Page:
American manual alphabet

ASL letter AASL letter SASL letter L

The one-handed American sign language alphabet is a set of 26 manual alphabetical letters, corresponding to the English alphabet. It is used to fingerspell a string of the alphabetical letters of a certain English word, person's name, etc.

There are different manual alphabets around the world. The American manual alphabet with a few modifications is derived from the French manual alphabet of the 18th century. Its cognates can be found in other signed languages' manual alphabets. For example, the German and American manual alphabets are similar; however, ASL and German Sign Language are completely different. For tips, see the bottom.

You can download the poster (pdf) of American Manual Alphabet.

ASL sign language alphabet chart

Those images show what you're seeing as a listener. As a right-handed signer, you'd see the back of those images.

A

ASL Alphabet A

b

ASL Alphabet A

C

ASL Alphabet A

Tip: Pay attention to the thumb for A and S.

D

ASL Alphabet A

E

ASL Alphabet A

F

ASL Alphabet A

Learner tip: Be aware of the common confusion between F and D. Pay attention to D and F when you spell one of them.

Tip: Make sure your E is clear, keeping the thumb away from the index finger to avoid slipping it into O.

G

ASL Alphabet A

H

ASL Alphabet A

I

ASL Alphabet A

J

ASL Alphabet A

K

ASL Alphabet A

L

ASL Alphabet A

Tip: K and P have different upward/downward palm orientation.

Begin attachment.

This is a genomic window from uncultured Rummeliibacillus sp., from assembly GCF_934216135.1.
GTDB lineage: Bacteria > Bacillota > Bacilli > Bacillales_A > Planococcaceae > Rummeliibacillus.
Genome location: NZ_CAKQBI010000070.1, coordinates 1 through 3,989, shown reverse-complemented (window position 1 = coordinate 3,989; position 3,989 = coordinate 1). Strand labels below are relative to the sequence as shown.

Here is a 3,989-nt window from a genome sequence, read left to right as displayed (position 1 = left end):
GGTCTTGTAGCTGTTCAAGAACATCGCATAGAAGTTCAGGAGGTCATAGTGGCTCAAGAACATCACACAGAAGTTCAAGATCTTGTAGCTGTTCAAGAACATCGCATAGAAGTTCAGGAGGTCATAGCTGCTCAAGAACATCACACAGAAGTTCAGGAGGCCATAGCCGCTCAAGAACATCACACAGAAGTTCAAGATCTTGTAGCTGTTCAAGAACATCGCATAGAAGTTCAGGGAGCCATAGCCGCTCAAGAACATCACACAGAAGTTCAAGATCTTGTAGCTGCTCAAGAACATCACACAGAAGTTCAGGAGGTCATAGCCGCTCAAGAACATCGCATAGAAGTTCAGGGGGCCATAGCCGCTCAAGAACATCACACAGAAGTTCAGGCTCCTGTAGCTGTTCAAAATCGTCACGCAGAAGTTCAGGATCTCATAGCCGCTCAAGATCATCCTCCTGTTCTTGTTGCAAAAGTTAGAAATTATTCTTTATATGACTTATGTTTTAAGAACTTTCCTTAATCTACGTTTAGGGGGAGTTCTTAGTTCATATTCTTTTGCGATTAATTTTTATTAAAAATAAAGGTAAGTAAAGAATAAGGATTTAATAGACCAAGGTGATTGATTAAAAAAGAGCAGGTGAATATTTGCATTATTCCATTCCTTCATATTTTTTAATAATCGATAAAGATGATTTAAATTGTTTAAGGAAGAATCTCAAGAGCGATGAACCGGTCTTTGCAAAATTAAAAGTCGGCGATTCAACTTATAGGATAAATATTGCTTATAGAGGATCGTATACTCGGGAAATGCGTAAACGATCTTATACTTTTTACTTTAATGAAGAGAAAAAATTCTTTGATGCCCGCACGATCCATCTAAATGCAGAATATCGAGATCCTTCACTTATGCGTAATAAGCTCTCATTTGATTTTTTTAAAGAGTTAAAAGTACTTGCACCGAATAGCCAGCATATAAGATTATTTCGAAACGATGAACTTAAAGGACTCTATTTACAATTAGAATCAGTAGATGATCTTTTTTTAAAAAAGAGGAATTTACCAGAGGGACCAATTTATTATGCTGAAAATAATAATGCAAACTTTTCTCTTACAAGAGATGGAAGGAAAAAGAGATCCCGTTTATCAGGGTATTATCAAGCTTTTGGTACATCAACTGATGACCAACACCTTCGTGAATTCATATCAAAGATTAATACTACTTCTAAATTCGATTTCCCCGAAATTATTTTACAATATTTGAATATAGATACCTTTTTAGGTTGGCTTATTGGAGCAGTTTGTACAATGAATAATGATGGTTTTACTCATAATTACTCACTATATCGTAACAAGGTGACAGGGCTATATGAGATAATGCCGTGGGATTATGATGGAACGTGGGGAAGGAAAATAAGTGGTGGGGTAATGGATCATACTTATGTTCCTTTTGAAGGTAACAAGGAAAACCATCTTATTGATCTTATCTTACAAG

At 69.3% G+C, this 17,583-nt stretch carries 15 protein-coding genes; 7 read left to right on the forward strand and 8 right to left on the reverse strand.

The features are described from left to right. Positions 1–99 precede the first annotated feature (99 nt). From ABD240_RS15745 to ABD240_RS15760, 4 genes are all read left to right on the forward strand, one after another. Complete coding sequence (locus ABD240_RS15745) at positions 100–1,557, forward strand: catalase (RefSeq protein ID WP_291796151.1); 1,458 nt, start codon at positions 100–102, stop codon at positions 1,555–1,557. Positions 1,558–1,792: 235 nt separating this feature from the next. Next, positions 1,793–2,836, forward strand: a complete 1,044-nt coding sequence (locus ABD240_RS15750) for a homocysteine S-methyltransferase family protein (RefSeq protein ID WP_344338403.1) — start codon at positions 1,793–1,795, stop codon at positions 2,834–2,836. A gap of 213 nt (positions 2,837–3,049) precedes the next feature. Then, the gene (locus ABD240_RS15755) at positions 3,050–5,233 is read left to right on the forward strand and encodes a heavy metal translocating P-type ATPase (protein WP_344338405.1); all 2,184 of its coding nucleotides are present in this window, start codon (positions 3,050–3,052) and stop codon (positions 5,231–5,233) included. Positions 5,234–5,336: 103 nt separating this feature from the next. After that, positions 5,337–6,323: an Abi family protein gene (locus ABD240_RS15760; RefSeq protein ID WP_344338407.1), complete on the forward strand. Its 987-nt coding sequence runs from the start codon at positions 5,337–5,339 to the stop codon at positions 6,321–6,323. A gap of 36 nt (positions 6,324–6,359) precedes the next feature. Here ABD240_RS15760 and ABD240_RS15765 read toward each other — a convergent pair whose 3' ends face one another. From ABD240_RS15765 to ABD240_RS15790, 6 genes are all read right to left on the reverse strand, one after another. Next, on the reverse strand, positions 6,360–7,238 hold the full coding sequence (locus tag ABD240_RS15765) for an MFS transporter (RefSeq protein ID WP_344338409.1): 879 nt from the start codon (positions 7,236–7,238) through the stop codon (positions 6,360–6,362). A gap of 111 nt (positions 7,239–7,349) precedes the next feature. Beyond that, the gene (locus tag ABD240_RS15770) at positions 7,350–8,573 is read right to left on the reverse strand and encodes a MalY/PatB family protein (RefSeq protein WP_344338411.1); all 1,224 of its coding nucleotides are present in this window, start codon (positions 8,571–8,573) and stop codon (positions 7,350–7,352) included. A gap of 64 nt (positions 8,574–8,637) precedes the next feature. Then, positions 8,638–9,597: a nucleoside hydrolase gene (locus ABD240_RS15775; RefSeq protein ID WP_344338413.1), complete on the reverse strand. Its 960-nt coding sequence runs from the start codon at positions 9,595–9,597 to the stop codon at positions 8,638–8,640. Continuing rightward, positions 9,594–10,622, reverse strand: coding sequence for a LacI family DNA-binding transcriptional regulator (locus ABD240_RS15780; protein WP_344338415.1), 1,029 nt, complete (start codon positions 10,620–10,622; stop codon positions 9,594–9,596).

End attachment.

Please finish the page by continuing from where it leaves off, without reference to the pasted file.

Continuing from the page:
M

ASL Alphabet A

N

ASL Alphabet A

O

ASL Alphabet A

Tip: Pay attention to the thumb for M and N.

P

ASL Alphabet A

Q

ASL Alphabet A

R

ASL Alphabet A

Tip: K and P have different upward/downward palm orientation.

S

ASL Alphabet A

T

ASL Alphabet A

Tip: Pay attention to the thumb for A and S.

Tip: Pay attention to the thumb for T that is different from M and N.

U

ASL Alphabet A

V

ASL Alphabet A

W

ASL Alphabet A

X

ASL Alphabet A

Y

ASL Alphabet A

Z

ASL Alphabet A

Minimal pairs: fingerspelling exercise

Practice and develop your fingerspelling receptive skill. Watch some minimal pairs of the fingerspelled English words. Most pairs are three-letter and four-letter words with one letter difference between the two words. Choose one of the two versions: beginner and intermediate.

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Tips on improving receptive skill

Is it fingerspelling too fast? That's what you are here for. :) To train your eyes with the real world of fingerspelling in ASL signing in daily life. Use the replay button to repeat and repeat. Use the 'slow' button when needed.

Avoid looking at the individual alphabetical letters. Look at the configuration of a fingerspelled word -- its shape and movement. In language learning, one learns the patterns of language.

Practice, practice, and practice. Sharpen your receptive skill. It's about picking up the patterns of the ASL language. That works the same with listening to English words.

Related posts

Fingerspelling techniques and tips

Interactive receptive fingerspelling practice

New to sign language? "Where do I start?" or "How do I start learning sign language?" This ASL Rookie guide lists some selected links to the tutorials for ASL beginners to get started and keep rolling. It may be useful for intermediate-level learners and ASL students to review as well.

Some tutorial pages are a mix of free and premium versions. Access to premium content and links below are available in the PatronPlus subscription. More links/posts will be added from time to time.

Are you able to carry everyday conversations in ASL? Are you a student in the intermediate levels and beyond, who wishes to boost up your signing skills? You've come to the selected tutorial series. (Some premium content are available to PatronPlus membership.)